A New Name: Jacob --> Israel
Last week we talked about Abram and Sarai and the promise that God made to them to bless them and be their God and make their descendants more numerous than the stars. They had to wait a long time to see their promise begin to unfold with the birth of their son Isaac. And of course, to demonstrate waiting for God’s promises, I somehow promised 10,000 cookies to our children by the time they turn 16! And I’ll figure out how to make it work, because I’m convinced that God’s promises are dependable, and my children’s sermon won’t demonstrate much if I can’t even come through on some cookies as evidence of God’s faithfulness! In the meantime though, we see God’s promise continue to unfold as today we learn about some of Abraham’s descendants. Today, we’re talking about Jacob and Esau, twin grandchildren of Abraham and Sarah, sons of Isaac and Rebekah.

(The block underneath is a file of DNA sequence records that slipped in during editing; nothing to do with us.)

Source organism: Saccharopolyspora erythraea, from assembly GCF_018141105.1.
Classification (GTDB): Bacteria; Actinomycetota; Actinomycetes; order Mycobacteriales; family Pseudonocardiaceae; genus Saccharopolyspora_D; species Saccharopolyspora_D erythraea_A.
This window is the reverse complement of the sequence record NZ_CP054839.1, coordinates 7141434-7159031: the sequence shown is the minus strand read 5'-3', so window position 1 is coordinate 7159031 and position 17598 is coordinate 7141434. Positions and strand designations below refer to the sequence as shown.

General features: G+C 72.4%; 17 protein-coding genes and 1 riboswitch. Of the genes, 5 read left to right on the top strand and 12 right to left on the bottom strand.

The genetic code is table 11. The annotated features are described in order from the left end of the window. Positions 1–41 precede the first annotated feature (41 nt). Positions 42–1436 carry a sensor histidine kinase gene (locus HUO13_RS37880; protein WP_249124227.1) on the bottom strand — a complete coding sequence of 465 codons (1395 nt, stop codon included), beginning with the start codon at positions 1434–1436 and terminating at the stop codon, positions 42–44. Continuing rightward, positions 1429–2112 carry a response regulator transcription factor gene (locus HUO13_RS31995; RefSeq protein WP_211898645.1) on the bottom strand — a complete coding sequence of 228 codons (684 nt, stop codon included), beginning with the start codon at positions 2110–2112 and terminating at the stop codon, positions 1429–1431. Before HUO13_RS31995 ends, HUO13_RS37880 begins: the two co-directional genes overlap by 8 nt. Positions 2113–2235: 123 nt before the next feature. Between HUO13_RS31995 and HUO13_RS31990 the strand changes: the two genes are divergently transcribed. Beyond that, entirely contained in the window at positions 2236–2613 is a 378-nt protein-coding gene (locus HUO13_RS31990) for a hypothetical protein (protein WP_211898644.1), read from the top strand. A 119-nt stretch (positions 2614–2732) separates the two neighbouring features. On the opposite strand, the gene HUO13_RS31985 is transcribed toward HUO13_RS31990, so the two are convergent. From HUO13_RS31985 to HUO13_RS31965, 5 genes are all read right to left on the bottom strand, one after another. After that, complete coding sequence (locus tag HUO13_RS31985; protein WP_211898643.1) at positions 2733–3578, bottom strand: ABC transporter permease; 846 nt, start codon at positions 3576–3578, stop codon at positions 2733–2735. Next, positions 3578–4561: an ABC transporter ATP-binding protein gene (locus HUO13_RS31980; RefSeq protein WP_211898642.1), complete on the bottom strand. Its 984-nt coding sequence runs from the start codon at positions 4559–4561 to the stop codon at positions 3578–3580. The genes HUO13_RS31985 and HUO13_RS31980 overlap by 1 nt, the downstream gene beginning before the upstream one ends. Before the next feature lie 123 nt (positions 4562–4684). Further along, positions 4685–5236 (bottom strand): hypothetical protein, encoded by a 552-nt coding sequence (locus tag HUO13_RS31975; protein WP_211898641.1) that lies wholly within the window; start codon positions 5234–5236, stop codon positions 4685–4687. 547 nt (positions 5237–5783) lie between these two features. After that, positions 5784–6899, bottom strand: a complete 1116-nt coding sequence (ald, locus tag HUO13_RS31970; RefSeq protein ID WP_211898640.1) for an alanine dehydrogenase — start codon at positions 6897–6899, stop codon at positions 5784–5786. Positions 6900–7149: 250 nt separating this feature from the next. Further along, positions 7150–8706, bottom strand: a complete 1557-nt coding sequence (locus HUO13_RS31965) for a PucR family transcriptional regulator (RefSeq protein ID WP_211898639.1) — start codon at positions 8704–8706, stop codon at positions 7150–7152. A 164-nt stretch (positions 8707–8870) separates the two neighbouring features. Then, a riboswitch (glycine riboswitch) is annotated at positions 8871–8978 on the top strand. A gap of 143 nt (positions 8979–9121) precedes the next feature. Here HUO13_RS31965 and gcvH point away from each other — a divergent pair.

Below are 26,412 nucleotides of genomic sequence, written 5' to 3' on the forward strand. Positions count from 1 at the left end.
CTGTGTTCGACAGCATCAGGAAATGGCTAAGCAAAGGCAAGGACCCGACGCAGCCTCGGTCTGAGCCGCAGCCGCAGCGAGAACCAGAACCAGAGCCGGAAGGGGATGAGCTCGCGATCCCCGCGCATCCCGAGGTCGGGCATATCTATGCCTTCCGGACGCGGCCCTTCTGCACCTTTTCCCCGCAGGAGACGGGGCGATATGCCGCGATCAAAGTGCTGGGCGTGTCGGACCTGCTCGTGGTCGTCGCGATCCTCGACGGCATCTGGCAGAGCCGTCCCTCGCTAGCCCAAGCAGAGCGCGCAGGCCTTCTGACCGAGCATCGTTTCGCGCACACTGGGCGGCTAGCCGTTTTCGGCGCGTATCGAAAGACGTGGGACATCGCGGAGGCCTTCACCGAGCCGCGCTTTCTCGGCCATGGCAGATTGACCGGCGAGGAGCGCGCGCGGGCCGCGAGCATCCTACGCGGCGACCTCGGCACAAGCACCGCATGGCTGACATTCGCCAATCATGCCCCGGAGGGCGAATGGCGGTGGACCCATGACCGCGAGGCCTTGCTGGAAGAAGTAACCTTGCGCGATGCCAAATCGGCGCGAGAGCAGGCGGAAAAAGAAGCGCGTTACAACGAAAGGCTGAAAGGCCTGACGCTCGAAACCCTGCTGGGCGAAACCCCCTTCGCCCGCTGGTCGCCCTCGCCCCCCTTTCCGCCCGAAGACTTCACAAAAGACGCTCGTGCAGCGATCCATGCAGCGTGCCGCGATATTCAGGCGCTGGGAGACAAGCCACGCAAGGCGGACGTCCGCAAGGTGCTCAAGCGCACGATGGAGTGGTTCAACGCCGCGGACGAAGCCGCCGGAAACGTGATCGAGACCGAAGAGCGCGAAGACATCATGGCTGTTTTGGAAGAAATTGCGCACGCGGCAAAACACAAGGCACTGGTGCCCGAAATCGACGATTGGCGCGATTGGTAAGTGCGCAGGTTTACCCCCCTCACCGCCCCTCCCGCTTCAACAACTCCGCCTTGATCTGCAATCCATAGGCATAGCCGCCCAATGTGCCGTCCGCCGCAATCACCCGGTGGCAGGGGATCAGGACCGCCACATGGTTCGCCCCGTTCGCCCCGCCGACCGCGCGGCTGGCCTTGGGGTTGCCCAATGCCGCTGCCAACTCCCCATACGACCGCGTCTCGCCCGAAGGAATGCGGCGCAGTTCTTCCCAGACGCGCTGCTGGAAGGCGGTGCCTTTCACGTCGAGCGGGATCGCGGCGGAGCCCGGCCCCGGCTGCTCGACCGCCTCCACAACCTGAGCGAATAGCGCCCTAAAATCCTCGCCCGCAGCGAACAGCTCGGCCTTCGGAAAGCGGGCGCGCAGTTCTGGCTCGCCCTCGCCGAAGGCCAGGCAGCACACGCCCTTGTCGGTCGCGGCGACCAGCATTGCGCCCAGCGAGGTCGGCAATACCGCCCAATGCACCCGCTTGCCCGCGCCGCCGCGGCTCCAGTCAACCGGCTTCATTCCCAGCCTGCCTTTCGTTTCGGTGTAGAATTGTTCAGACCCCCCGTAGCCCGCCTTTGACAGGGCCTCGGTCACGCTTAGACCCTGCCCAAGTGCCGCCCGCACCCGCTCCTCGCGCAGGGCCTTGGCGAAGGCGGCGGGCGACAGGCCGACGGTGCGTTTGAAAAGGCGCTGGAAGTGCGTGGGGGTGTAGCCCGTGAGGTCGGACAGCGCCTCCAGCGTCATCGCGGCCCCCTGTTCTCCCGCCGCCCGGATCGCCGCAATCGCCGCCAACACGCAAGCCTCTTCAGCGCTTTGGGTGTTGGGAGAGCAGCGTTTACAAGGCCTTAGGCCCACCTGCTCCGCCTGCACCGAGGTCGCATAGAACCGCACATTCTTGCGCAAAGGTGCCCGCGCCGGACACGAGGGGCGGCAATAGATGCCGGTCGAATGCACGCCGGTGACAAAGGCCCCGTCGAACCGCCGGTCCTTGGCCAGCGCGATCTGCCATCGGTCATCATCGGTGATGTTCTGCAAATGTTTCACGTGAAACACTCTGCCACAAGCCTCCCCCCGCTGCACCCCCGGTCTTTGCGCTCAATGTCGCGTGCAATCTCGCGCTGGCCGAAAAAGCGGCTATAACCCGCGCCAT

The story of Jacob and Esau spans several chapters in Genesis. I encourage you to read it, because we can’t look at in the full detail that I’d love to go into in one sermon. But here’s the Reader’s Digest version: When Jacob and Esau are born, Rebekah gets a message from God that the older child will end up serving the younger. Any older siblings out there? How many of you would be excited about these words, and serving your baby sibling? Probably not many! Of course, in biblical times, male sibling birth order was even more significant. The firstborn son received a double portion of a family inheritance, and generally is considered the head of the family upon the father’s death. They are the leader. They have the authority. And they get more land and property and assets than anyone else. It’s the birthright of the firstborn. As the story is told, we get the idea that Esau, a twin, but still the firstborn of the two twins, doesn’t cherish his birthright as he should. We also learn that while Isaac is closest to Esau, Rebekah prefers Jacob. Eventually, Rebekah helps Jacob trick a frail and increasingly poor-of-sight Isaac into bestowing the firstborn blessing onto a disguised Jacob, rather than Esau.